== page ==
My Biggest Fan(s)
Updated: Aug 19, 2021
My first book is alive. The only thing I can compare it to is watching your kid go off to college.
It's been a total Learn By Doing experience. First, how to take all the scenes in my head and the characters walking around in there, and thread them into a coherent story.
Then getting feedback from editors and critique group partners and kid readers and revising revising revising. Then the actual process of getting it printed and turned into a paperback.
Then came the scariest part. In order to sell a book, you need to get some good book reviews.
At first the idea of other people reading my fiction writing terrified me. Which was really weird, because I was a newspaper reporter for 14 years, and people read my writing all the time. Sometimes they loved the news stories I wrote; sometimes they hated them. I have had people call my editors and complain about my writing, or my reporting or that it was unfair or the headline was misleading (reporters don't write newspaper headlines headlines, but that's another story). I've had people stop me in the grocery store by the dairy section to tell me how much they loved what I wrote. I've had people give me dirty looks from across a restaurant throughout a whole meal after they didn't like a story in which I mentioned them.
But that's non-fiction writing. It's just the facts, with some description and explanation thrown in. Or if I wrote a newspaper column, it was just my opinion about something going on. All the feedback just goes with the job.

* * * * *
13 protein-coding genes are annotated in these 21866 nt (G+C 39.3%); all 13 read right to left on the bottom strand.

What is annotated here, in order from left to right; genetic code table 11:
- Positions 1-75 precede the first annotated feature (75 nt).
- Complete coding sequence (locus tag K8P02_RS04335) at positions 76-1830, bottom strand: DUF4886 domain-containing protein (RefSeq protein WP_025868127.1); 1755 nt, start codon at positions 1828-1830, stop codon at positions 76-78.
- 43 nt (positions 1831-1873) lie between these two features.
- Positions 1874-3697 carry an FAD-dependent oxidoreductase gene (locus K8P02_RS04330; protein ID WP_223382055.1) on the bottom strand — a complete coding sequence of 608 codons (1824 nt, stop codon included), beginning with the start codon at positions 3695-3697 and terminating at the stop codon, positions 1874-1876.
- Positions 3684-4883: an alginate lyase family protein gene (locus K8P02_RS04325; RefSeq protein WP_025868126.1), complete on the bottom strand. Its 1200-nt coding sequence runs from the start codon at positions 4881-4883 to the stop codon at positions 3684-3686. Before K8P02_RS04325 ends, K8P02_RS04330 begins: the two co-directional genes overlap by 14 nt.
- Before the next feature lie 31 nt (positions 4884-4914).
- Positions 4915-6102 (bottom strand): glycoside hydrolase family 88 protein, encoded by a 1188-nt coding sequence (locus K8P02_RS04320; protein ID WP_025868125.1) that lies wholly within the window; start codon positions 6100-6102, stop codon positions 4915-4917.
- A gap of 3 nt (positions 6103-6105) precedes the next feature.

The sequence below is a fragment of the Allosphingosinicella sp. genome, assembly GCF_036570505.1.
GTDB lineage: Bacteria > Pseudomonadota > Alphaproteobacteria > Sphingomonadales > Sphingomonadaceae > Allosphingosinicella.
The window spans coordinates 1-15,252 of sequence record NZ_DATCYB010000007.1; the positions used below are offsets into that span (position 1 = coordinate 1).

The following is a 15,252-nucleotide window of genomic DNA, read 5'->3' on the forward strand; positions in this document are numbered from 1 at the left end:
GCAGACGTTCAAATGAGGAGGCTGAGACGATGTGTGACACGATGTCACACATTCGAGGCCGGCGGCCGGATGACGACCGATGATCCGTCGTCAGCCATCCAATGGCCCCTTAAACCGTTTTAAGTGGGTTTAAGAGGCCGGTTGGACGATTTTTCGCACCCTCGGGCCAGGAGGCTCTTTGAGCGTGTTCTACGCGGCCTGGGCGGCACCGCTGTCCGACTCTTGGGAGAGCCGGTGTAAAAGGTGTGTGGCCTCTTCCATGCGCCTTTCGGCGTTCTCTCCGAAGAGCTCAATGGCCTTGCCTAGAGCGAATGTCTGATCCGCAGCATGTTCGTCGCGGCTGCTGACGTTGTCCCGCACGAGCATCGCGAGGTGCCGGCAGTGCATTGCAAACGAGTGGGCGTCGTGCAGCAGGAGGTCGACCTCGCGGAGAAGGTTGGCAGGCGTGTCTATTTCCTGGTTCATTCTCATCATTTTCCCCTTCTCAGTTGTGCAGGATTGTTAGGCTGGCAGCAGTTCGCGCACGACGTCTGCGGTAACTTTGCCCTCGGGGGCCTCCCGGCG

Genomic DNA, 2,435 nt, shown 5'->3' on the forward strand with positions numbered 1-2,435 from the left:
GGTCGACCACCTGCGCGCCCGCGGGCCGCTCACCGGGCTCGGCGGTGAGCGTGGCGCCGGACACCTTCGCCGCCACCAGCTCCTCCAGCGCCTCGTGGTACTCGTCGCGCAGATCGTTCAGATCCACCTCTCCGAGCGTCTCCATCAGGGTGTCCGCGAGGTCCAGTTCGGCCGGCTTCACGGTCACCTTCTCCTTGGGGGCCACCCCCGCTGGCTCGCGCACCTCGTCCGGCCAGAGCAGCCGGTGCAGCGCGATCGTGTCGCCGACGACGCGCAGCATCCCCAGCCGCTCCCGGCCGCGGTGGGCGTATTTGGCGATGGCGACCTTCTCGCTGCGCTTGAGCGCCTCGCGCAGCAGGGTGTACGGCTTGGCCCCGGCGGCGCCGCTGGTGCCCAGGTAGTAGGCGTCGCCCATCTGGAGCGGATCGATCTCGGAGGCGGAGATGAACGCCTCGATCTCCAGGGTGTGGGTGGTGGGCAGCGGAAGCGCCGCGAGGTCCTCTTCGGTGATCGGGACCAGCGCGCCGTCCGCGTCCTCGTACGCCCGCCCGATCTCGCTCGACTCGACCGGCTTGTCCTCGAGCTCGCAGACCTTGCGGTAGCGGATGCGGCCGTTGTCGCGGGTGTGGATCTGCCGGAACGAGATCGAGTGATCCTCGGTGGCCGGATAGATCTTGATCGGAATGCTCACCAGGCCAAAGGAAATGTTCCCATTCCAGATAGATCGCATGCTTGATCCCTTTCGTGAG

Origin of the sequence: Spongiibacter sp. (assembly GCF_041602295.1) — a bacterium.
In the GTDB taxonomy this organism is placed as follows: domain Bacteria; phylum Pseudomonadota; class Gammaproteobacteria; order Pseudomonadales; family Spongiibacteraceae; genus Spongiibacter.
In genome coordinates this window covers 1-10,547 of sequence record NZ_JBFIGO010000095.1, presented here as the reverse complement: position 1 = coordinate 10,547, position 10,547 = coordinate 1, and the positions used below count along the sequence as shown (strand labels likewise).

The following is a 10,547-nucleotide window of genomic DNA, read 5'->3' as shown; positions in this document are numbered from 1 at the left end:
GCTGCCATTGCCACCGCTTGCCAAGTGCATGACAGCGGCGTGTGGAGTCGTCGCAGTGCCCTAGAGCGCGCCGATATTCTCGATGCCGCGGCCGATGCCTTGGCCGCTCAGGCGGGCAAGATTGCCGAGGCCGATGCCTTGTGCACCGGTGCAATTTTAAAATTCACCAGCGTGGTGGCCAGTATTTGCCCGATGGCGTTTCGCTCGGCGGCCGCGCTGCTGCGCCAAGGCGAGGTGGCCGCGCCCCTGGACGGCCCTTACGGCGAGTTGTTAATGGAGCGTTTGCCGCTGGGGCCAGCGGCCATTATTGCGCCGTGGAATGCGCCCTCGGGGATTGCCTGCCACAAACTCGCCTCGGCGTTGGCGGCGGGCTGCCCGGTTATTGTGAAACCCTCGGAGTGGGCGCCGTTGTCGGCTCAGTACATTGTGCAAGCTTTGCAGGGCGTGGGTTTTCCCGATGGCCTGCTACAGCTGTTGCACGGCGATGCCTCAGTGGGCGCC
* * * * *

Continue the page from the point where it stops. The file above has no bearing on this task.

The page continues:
But the idea of critics and reviewers reading my fiction writing? Horrifying. In a scary movie kind of way. What if people said it was awful? Worse, what if everyone agreed it was awful? That's personal. Incredibly personal. But if you want to sell a book, you have to get good book reviews. So off went The Pack, The Dare and The Draugar into the world of professional book reviewers.
One of them was an American book review magazine called Kirkus Reviews. It's been around since the 1930s. Now they review 10,000 books a year; if you've bought a book in the past 20 years, chances are it had a Kirkus Review quote on the cover.
I was on pins and needles after The Pack went out for reveiw - a process that would take three months. It only got worse as time went on. What if the Kirkus reviewer I got was like my second grade teacher, Mrs. Wells? Shudder. What if he/she were like Gordon Ramsay and I was on Hell's Kitchen for Books and I'd dropped a whole bowl full of prepped words on the floor?
I wrote terrible reviews in my mind.
Then a Kirkus email showed up in my in-box. I held my breath for a few seconds and then clicked on it, feeling like I was the hero in one of those action movie scenes picking which colored wire to cut to diffuse a time bomb.
And then I nearly fell of the chair. It was good, it was in fact great, and it was better than I ever expected it to be. "This imaginative fantasy by debut author Hendrix becomes a roller-coaster ride into the supernatural...throughout, Hendrix adds real-world substance to the plot with a framework of the area's folklore, history, geography and ecology...Lively and sometimes surly preteen characters helm this fresh, well-crafted supernatural fantasy."
- Kirkus Reviews
I went on Facebook (my private Facebook) and started a post that went "OMG OMG OMG," and told all my friends. And then the Publishers Weekly review came in. (I got it because I entered a PW writing competition, The BookLife Prize 2021.)